Gartner released a new myth-busting report on big data last week. They are right that there is still a lot of hype, and most companies that are struggling with data now are unduly suffering from pressures generated by myths. Here are five of the myths they busted--plus a couple of my own after that.
First came the Chief Data Officers, or CDOs, to handle data as the assets they are and to champion data-driven decision-making throughout the organization. Now some companies are hiring Chief Analytics Officers, or CAOs, as well.
Data scientists are in hot demand and still a rare breed. Top performers are particularly hard to hire away from the positions they hold now. So what is a company in dire need of data scientists to do? Start without them.
Talking data science can be like speaking another language. Here are some data science definitions you'll find helpful.
Ted Nolan, the Buffalo Sabres head coach, has loudly proclaimed he doesn't believe in analytics. Nolan is playing on his gut alone--but that may leave fans retching in the end when opposing data-driven teams take all the wins.
According to a recent study, the top 10% of productive employees don't work full eight hour days. On average, they work for 52 minutes and then take 17-minute breaks. And no, those 17 minute breaks weren't spent on email, social media, or a smartphone app.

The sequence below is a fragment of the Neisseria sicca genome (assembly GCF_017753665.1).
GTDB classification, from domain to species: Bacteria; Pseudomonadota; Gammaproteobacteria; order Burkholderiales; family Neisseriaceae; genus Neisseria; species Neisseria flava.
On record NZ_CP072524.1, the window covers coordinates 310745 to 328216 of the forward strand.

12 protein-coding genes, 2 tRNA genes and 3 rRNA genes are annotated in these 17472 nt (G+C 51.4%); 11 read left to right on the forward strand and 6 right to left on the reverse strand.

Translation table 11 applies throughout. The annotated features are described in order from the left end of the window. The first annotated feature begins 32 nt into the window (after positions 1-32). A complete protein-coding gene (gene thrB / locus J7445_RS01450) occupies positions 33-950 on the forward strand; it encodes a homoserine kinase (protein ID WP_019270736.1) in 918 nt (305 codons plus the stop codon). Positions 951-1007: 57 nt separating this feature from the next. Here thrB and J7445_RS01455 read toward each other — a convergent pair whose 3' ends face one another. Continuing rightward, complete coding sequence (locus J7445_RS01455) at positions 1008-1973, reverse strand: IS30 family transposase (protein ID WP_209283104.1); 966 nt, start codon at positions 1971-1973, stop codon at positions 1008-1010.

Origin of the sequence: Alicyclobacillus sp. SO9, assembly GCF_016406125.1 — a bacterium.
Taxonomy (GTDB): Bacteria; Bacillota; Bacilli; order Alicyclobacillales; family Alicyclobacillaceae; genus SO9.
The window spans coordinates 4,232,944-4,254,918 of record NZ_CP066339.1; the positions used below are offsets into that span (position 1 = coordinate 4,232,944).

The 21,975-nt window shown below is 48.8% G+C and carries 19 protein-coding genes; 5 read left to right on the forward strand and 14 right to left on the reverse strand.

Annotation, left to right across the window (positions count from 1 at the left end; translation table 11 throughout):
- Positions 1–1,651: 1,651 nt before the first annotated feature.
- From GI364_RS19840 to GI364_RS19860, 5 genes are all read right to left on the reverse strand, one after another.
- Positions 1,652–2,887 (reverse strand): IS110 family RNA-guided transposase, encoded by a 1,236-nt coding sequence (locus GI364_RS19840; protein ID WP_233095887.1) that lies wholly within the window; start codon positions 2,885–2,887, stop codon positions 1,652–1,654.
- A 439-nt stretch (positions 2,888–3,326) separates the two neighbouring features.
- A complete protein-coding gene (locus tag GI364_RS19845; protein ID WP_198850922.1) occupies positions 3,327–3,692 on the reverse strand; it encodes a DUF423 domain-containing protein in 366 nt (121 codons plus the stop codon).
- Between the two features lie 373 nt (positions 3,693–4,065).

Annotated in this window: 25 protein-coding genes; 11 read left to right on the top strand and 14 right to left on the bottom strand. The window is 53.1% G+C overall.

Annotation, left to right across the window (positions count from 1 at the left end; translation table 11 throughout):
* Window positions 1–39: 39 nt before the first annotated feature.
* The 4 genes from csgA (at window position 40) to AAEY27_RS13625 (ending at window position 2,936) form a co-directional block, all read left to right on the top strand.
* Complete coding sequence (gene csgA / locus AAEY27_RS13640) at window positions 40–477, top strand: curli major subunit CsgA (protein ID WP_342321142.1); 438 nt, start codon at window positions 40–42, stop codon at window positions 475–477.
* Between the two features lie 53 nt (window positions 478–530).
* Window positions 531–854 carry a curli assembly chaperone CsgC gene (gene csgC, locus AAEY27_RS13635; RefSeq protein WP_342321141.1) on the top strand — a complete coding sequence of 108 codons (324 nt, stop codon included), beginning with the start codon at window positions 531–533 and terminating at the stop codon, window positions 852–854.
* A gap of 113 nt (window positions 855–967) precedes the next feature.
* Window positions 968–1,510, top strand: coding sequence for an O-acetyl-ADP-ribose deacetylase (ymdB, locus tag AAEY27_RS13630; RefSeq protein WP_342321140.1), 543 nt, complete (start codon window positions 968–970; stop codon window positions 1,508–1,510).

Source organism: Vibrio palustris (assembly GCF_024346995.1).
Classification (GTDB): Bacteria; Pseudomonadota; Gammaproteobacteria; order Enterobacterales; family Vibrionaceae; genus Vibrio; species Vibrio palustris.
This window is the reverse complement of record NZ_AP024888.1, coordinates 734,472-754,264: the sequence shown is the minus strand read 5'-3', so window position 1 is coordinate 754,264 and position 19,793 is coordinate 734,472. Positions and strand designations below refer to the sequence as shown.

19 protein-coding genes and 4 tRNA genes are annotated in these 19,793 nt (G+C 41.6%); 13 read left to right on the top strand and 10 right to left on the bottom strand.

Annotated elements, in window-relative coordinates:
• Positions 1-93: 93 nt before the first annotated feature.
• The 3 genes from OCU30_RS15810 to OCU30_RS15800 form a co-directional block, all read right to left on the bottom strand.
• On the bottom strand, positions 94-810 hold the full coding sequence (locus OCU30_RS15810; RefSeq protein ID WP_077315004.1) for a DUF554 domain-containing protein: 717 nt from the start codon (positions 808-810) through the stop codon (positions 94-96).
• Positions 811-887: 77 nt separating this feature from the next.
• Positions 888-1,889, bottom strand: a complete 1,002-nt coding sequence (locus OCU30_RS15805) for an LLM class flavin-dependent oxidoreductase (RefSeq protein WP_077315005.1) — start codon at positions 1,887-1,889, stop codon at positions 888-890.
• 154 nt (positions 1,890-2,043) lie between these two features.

IBM and the U.S. Open have provided a perfect example of how analytics, cloud computing, mobile and social technologies can be combined to engage fans in a rich sporting experience.
If you already possess analytical and data science skills, then you are in a good position to take advantage of the coming hiring boom, or to launch a consultancy yourself.
Nearly every organization around the globe is in hot pursuit of data scientists. But among this relatively rare and very desirable bunch, what traits and skills are most desirable?
Big data analytics, for all their spectacular achievements, are still in their infancy and nowhere near sophisticated enough to replace human analysts on an appreciable scale. That's a fact that Lockheed Martin, a major defense contractor, keeps dead center in its sights despite their naming their marquee product "LM Wisdom."